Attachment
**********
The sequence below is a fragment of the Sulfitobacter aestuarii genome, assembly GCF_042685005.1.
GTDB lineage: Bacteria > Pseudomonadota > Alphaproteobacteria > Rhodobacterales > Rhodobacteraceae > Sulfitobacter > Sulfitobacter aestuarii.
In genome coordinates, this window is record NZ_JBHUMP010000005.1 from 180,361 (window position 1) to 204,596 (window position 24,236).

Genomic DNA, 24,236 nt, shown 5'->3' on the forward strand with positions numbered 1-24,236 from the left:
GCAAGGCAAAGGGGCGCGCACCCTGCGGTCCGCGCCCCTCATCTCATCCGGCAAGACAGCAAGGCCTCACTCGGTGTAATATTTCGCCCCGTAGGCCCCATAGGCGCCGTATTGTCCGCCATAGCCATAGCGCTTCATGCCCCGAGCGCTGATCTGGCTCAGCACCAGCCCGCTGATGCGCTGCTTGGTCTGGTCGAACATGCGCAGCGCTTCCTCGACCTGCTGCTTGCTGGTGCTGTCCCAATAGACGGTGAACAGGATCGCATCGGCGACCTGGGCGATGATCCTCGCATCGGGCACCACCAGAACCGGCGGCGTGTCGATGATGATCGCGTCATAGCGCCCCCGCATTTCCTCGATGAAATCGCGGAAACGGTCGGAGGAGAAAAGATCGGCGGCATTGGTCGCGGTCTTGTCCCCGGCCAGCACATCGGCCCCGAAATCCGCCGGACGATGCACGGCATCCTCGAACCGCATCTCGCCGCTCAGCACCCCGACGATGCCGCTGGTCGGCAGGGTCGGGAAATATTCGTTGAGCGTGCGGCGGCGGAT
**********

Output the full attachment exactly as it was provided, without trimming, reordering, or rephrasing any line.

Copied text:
The sequence below is a fragment of the Sulfitobacter aestuarii genome, assembly GCF_042685005.1.
GTDB lineage: Bacteria > Pseudomonadota > Alphaproteobacteria > Rhodobacterales > Rhodobacteraceae > Sulfitobacter > Sulfitobacter aestuarii.
In genome coordinates, this window is record NZ_JBHUMP010000005.1 from 180,361 (window position 1) to 204,596 (window position 24,236).

Genomic DNA, 24,236 nt, shown 5'->3' on the forward strand with positions numbered 1-24,236 from the left:
GCAAGGCAAAGGGGCGCGCACCCTGCGGTCCGCGCCCCTCATCTCATCCGGCAAGACAGCAAGGCCTCACTCGGTGTAATATTTCGCCCCGTAGGCCCCATAGGCGCCGTATTGTCCGCCATAGCCATAGCGCTTCATGCCCCGAGCGCTGATCTGGCTCAGCACCAGCCCGCTGATGCGCTGCTTGGTCTGGTCGAACATGCGCAGCGCTTCCTCGACCTGCTGCTTGCTGGTGCTGTCCCAATAGACGGTGAACAGGATCGCATCGGCGACCTGGGCGATGATCCTCGCATCGGGCACCACCAGAACCGGCGGCGTGTCGATGATGATCGCGTCATAGCGCCCCCGCATTTCCTCGATGAAATCGCGGAAACGGTCGGAGGAGAAAAGATCGGCGGCATTGGTCGCGGTCTTGTCCCCGGCCAGCACATCGGCCCCGAAATCCGCCGGACGATGCACGGCATCCTCGAACCGCATCTCGCCGCTCAGCACCCCGACGATGCCGCTGGTCGGCAGGGTCGGGAAATATTCGTTGAGCGTGCGGCGGCGGAT